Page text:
Vattenfall wins construction bid for 400MW Danish offshore power project

1 March 2015 (Last Updated March 1st, 2015 18:30)

Swedish utility Vattenfall has won the bidding process for construction and operation of the 400MW offshore wind project Horns Rev 3 in Denmark.

Swedish utility Vattenfall has won the bidding process for construction and operation of the 400MW offshore wind project Horns Rev 3 in Denmark.

The project is expected to be operational by 2017. It can generate enough power to meet energy requirements of 450,000 households.

Vattenfall won the bid from the Danish Government through a competitive process. The decision, however, still awaits approval from the Danish Parliament and the European Union.

Vattenfall CEO Magnus Hall said: "The construction of Horns Rev 3 is an important step towards both Denmark’s and the EU’s goals to reduce carbon dioxide emissions.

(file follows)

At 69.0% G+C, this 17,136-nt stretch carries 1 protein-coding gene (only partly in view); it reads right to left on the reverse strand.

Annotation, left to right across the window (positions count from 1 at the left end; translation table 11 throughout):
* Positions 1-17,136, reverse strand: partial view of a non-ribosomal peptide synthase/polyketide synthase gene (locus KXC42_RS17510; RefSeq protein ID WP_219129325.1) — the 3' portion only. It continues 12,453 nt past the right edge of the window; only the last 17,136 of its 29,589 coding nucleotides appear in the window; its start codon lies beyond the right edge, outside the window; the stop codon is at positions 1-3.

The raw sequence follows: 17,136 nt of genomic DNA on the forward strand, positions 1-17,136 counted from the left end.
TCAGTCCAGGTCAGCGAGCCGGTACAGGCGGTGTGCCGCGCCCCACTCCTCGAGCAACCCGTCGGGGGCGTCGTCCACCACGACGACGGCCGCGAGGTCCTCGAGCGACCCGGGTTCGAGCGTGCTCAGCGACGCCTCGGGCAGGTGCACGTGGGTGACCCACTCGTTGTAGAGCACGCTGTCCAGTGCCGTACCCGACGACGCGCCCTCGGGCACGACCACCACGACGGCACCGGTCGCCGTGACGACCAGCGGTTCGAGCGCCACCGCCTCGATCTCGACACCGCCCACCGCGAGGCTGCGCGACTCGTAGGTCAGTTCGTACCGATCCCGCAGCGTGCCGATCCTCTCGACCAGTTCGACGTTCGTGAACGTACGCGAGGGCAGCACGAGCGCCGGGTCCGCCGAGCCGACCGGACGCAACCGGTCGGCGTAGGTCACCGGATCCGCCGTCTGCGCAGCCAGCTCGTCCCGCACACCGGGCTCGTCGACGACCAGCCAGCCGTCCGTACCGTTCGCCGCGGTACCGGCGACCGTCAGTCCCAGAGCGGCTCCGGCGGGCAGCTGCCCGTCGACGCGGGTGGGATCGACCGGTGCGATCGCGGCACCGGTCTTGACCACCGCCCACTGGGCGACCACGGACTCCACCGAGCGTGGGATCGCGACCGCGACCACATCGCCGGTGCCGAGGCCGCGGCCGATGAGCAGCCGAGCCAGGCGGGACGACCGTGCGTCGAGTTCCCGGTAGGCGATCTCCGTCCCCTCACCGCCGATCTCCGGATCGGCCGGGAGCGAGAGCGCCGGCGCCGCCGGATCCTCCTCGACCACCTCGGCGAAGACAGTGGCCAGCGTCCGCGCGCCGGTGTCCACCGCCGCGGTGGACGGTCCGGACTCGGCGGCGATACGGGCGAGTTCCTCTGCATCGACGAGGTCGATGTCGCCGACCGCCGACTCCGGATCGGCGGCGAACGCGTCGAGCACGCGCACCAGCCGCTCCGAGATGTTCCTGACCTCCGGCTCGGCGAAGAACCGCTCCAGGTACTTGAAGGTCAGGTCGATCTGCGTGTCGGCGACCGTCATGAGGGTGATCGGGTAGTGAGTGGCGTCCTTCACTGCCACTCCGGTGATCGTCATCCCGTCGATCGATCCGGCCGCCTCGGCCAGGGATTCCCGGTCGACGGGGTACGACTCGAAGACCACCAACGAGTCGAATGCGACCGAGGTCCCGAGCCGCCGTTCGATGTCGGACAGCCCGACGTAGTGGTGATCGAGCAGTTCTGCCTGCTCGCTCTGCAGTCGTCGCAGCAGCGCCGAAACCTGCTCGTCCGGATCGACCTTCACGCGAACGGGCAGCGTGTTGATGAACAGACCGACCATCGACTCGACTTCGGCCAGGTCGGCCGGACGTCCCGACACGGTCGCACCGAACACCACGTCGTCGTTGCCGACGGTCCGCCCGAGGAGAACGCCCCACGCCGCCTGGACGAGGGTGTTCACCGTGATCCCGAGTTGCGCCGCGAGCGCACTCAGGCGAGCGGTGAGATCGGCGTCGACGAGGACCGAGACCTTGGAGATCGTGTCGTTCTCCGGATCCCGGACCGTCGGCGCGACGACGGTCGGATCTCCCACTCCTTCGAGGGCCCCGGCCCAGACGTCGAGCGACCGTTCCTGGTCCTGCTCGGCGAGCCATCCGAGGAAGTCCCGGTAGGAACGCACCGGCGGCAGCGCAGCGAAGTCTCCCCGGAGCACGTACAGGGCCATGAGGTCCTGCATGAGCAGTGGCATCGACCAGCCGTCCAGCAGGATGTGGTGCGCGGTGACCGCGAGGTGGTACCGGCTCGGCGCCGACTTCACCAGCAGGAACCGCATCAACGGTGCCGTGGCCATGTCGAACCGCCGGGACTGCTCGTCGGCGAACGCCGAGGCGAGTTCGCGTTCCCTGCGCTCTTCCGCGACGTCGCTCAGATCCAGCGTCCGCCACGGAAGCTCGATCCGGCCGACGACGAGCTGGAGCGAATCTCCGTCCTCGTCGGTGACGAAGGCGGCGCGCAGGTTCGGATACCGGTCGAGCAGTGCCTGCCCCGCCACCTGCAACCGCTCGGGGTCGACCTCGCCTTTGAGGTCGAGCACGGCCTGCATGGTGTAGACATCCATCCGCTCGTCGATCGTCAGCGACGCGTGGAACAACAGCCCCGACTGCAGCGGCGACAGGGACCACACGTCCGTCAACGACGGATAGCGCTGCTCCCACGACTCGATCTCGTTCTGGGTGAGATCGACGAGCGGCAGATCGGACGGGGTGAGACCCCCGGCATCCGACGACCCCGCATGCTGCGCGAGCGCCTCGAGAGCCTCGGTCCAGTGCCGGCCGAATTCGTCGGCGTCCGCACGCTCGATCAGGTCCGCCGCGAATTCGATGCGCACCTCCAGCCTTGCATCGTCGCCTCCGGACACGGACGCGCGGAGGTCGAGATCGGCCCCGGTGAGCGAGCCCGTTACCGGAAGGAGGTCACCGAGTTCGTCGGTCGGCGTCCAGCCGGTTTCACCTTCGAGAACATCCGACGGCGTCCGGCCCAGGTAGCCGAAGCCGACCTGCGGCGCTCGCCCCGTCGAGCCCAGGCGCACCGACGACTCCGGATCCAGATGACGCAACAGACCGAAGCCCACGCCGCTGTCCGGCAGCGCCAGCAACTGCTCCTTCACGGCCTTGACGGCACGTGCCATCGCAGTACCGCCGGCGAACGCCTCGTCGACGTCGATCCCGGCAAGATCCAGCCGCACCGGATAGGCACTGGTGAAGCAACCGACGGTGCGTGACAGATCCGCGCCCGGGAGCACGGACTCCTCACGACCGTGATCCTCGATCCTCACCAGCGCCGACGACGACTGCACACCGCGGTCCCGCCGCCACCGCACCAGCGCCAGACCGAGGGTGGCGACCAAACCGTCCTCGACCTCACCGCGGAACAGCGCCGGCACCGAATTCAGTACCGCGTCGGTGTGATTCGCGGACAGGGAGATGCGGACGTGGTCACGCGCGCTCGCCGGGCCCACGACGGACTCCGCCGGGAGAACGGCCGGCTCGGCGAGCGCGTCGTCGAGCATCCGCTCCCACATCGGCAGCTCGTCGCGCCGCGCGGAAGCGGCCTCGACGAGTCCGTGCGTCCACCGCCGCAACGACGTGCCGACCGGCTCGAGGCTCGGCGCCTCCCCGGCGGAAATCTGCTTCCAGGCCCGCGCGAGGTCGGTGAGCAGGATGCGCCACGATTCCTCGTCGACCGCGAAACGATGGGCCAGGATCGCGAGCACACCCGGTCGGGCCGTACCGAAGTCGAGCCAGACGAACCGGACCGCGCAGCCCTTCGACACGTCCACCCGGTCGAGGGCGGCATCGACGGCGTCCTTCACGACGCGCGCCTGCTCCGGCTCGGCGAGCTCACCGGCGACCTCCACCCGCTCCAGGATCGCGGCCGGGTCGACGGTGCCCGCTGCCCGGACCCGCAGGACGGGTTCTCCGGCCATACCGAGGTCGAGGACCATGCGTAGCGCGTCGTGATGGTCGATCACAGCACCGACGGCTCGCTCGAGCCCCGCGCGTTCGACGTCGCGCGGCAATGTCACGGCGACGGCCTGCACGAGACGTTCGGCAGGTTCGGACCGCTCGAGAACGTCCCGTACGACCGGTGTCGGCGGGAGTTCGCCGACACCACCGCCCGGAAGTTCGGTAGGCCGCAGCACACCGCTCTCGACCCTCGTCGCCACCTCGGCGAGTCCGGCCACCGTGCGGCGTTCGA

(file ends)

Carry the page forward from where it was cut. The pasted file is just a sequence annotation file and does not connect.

"The construction of Horns Rev 3 is an important step towards both Denmark’s and the EU’s goals to reduce carbon dioxide emissions."

"These goals stipulate that 30% of the total energy consumption in 2020 shall origin from renewable energy sources.

"For that reason, we trust the political majority to go along with the agreement and find a solution suitable for all parties."

Vattenfall Nordic Wind Power operations head Alberto Mendez Rebollo expects the concession bid to be a unique opportunity for synergies between several offshore wind power farms.

He said: "Horns Rev 3 will imply positive synergies in operation and maintenance of offshore wind farms in the Nordic Sea.

"Both the Control Center in Esbjerg and the community Esbjerg, will gain a more important role as a chain of support when Horns Rev 3 is in operation."

The Swedish power company owns a 60% stake in the Horns Rev 1 offshore wind project, which is currently under stages of development and is equipped with 80 turbines to generate renewable power.

Along with Stadtwerke München, the firm is responsible for construction of the Dan Tysk and Sandbank offshore wind projects. These are both situated in the German part of the Nordic Sea.

Vattenfall presently owns nearly 1,800MW of power projects, out of which 1,000MW are located offshore.